The next three chapters examine the influential and complex role of the great polymath Leibniz in the process of mathematization. Kurt Smith (chapter 9, “Leibniz on Order, Harmony, and the Notion of Substance: Mathematizing the Science of Metaphysics and Physics”) supports a reentrenchment of the traditional mathematization thesis, advocating its extension into the realm of metaphysics, particularly within the Leibnizian tradition. Smith shows how Leibniz used the idea of a mathematical procedure to make sense of his central metaphysical notions of order and harmony. The primary procedure in question is Leibniz’s early version of what would become known as Cramer’s Rule. He argues that the fact that there is a mathematical solution to a set of equations describing the various forces at work in a substance suggests that Leibniz conceived of harmony and order as the convergence on a determinate. So Leibniz’s version of mathematization was not limited to his mechanics or natural philosophy, it affected even his ontology itself.
Justin E. H. Smith (chapter 10, “Leibniz’s Harlequinade: Nature, Infinity, and the Limits of Mathematization”) supports a similar restriction on the mathematization thesis as urged by Jesseph, but from a very different perspective. He focuses on Leibniz’s reception of the iatromechanical tradition, and his biology and physiology more broadly, rather than Leibnizian mechanics. The iatromechanists, Smith emphasizes, conceived their project as fundamentally mathematical. Leibniz embraced this conception and supplemented it with his own theory of actual infinities. The notion of infinite structures within natural bodies allowed Leibniz to extend his solution to the problem of the continuum to the physiology of living things. This reflected Leibniz’s ambitious hope to account for all of nature in a unified, broadly mathematical way. Although this mathematizing project was unsuccessful in the end (perhaps was even doomed from the start), Smith argues that it should be seen as an important, albeit unorthodox, part of the mathematization project of the seventeenth century. Like Jesseph, Smith can be seen as localizing the mathematization thesis, in this case to iatromechanism, while calling attention to mathematization programs far from mechanics and astronomy. The vast differences between traditional, geometrical forms of mathematization and Leibniz’s infinity-based approach suggest moreover that Leibniz’s approach represented a distinct and unique form of mathematization.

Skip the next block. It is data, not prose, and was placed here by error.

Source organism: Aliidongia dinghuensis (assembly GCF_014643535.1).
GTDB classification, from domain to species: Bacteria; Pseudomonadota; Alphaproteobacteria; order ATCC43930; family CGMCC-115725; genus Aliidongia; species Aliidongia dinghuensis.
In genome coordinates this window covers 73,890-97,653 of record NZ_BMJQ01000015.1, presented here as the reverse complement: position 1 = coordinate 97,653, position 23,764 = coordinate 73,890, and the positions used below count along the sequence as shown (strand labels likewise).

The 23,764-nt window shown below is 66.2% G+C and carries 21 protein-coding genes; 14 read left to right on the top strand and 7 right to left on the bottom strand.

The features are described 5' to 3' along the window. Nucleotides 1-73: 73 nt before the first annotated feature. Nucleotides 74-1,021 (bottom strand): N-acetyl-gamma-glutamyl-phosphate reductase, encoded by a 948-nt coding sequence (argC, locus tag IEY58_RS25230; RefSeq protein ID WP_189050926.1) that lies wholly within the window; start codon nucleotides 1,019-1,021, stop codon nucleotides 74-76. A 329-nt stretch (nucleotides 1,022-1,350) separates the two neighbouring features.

Ursula Goldenbaum (chapter 11, “The Geometrical Method as a New Standard of Truth, Based on the Mathematization of Nature”) suggests that within the rationalist tradition mathematization extends into the realm of philosophical methodology. For her, the key is the geometrical method, which she views as an extension of the mathematization project into philosophy as a whole. This method was applied globally—even, as in Spinoza, to human emotions and ethics itself. The primary attraction of this method was that it promised to secure the certainty of philosophical knowledge the same way that mathematization promised to ground the certainty of scientific knowledge. So as for Kurt Smith, mathematization is not so much critiqued but rather extended into the rationalist philosophy of the seventeenth century.